||Introduction: Anemia is a severe global public health problem that threatens human health as well as social and economic development in both developing and developed nations. Anemia is a significant public health issue because; it affects people from all backgrounds. Anemia affected about one-third of non-pregnant women, 41.8% of pregnant women, and more than a quarter of the world’s population. Any stage of a woman’s life might result in anemia, due to physiological factors, infections, hormonal imbalances, pregnancy related complications, genetic factors, nutritional deficiency and environmental factors. Mali is a developing country with substantial anemia prevalence, particularly in the developing areas. In order to reduce anemia among women of reproductive age, the Mali government worked to enhance preventative and integrative interventions. One of the government’s objectives is to reduce the prevalence of anemia in order to decrease maternal and infant mortality and morbidity.
Methods: Secondary data analysis was conducted using data from Mali Malaria Indicator Survey 2021 datasets. The study comprised a total of 10,765 reproductive-age women. Spatial and multilevel mixed effect analysis, chi-square, bivariate and multivariate logistic regression were employed on determinant factors of anemia among reproductive age women in Mali. Finally, the percentage and odd ratio, its 95% confidence intervals, and the result of spatial analysis were reported.
Results: This study includes a total weighted sample of 10,765 reproductive-age women from Mali Malaria Indicator Survey 2021. The prevalence of anemia was 38%. Of them, 1.4%, were severely anemic, while 23.5% and 13.1% were moderately and mildly anemic, respectively in Mali. In the spatial analysis, the spatial distribution of anemia showed that a higher proportion of anemia found in southern and south west region of Mali. The northern and north east region of Mali had a low of proportion of anemia. being youngest age [20,21,22,23,24] years [ AOR?=?0.817; 95% CI = (0.638,1.047); P?=?0.000], attending higher education [AOR?=?0.401; 95% CI= (0.278,0.579); P?=?0.000], being male headed household [AOR?=?0.653; 95% CI= (0.536,0.794); P?=?0.000] and being richest [AOR?=?0.629; 95% CI= (0.524,0.754) P?=?0.000] were protective factors for anemia among reproductive age women. In contrast to this, living in rural area [ AOR?=?1.053; 95% CI = (0.880,1.260); P?=?0.000], being animist religion follower [AOR?=?3.10; 95% CI= (0.763,12.623) P?=?0.04], using unimproved drinking water sources [AOR?=?1.117; CI= (1.017,1.228); P?=?0.021} and using unimproved toilet facility [AOR?=?1.018; CI= (0.917,1.130); P?=?0.041} were considered as the risk factors for anemia among reproductive age women.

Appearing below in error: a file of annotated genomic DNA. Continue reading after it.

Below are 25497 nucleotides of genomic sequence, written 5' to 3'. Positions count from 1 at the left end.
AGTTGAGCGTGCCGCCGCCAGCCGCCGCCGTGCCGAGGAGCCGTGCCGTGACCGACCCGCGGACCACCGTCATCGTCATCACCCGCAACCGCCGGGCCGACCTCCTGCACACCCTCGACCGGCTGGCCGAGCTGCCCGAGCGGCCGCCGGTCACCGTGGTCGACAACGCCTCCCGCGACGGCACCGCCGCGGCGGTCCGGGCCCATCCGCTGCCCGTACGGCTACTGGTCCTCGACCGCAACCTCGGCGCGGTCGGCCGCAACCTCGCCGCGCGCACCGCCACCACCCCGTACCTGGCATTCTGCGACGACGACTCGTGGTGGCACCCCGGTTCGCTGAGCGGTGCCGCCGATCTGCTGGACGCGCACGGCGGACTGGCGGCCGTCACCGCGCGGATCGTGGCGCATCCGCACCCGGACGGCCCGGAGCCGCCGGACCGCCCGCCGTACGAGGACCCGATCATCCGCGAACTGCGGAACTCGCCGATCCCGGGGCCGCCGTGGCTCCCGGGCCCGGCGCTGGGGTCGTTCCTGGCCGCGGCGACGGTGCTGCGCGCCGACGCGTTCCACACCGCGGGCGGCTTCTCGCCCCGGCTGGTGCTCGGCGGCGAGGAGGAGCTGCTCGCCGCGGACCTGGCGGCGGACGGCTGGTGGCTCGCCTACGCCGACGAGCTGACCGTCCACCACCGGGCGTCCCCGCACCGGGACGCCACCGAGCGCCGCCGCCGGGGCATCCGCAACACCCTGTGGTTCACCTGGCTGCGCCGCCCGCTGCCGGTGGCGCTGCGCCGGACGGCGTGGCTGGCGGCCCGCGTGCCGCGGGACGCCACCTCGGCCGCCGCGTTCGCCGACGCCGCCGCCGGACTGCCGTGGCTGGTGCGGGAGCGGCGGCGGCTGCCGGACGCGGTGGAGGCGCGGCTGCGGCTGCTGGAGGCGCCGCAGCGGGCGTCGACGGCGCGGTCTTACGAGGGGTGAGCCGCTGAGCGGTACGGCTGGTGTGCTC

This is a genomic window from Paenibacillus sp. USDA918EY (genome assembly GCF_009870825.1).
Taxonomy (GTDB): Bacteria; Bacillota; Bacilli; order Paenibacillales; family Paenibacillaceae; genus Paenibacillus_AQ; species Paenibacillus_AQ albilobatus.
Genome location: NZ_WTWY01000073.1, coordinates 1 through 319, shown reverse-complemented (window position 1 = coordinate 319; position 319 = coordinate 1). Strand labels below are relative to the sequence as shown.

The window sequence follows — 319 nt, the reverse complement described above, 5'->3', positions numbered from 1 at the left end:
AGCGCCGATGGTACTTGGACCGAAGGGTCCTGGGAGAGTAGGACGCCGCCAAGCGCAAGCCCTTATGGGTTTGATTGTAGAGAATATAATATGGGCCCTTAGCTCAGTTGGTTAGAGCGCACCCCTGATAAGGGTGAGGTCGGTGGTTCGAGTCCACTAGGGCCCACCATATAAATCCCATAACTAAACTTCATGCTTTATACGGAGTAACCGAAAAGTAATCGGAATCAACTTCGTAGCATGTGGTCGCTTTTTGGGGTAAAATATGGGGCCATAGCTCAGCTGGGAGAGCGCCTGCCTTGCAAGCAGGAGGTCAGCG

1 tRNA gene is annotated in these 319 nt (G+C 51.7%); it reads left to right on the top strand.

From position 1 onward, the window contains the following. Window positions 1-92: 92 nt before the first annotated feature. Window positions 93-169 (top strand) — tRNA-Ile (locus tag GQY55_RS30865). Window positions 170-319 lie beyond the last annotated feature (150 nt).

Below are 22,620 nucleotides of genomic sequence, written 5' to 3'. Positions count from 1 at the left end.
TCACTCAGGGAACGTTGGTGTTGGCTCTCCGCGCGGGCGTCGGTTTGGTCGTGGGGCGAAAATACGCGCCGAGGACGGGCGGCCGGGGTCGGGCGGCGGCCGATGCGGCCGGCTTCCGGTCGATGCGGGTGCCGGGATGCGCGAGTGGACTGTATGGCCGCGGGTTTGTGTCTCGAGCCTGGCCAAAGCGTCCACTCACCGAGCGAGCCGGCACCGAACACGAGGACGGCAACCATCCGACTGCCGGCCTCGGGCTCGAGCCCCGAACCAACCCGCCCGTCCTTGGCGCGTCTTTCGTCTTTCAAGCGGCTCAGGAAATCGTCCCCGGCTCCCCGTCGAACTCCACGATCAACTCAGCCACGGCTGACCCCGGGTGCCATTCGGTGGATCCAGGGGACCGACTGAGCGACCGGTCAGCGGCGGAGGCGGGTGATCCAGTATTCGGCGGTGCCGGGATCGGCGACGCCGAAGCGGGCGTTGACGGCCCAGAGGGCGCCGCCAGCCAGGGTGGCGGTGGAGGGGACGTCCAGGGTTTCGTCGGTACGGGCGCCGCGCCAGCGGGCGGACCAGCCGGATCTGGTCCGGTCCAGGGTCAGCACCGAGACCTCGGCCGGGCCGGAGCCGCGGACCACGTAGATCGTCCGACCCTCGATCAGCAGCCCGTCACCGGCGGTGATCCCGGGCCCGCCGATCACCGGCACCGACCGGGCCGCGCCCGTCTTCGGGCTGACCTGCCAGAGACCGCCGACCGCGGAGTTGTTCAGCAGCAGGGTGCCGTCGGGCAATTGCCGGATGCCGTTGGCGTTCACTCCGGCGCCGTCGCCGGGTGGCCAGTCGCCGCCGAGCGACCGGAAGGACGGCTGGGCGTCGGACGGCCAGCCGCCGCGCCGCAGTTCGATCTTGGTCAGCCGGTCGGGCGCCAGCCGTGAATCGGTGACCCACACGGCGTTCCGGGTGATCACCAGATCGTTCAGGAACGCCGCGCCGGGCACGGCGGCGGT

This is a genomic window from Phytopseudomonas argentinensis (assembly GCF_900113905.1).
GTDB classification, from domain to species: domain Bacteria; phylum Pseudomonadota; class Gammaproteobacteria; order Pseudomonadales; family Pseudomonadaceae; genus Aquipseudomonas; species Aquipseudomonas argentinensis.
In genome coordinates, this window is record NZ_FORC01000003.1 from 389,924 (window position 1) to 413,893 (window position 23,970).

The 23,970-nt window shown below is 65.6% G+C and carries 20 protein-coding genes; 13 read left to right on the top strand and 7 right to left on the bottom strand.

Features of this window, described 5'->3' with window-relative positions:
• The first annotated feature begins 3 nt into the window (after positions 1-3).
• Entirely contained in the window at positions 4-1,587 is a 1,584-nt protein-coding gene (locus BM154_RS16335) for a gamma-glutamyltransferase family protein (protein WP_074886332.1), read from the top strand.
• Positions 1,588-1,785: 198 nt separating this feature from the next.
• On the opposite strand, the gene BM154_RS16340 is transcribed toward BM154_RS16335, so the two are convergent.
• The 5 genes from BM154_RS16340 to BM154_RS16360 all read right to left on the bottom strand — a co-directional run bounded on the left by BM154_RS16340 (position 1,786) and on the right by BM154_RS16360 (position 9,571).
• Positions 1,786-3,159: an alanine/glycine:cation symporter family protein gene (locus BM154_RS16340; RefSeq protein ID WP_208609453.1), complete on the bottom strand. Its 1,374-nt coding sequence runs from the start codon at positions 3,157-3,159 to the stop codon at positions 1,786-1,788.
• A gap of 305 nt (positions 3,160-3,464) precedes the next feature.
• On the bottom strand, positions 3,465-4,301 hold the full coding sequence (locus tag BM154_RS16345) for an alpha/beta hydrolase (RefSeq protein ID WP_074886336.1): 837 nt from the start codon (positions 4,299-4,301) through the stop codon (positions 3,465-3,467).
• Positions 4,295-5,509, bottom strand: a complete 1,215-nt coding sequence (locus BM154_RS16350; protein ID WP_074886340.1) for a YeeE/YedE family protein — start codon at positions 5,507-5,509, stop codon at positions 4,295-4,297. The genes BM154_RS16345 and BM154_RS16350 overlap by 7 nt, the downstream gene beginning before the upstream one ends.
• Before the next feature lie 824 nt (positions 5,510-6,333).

Conclusion: In this study, anemia was linked to socio-demographic characteristics, and there were regional variations in the frequency of anemia among women of reproductive age. The most important measures to prevent anemia among women of reproductive age in Mali included empowering women to have higher levels of education, raising the wealth index, rise in awareness of improved drinking water sources and toilet facilities, spreading anemia education through religiously acceptable routes, and using an integrated approach to prevention and intervention in high-prevalent regions of the country.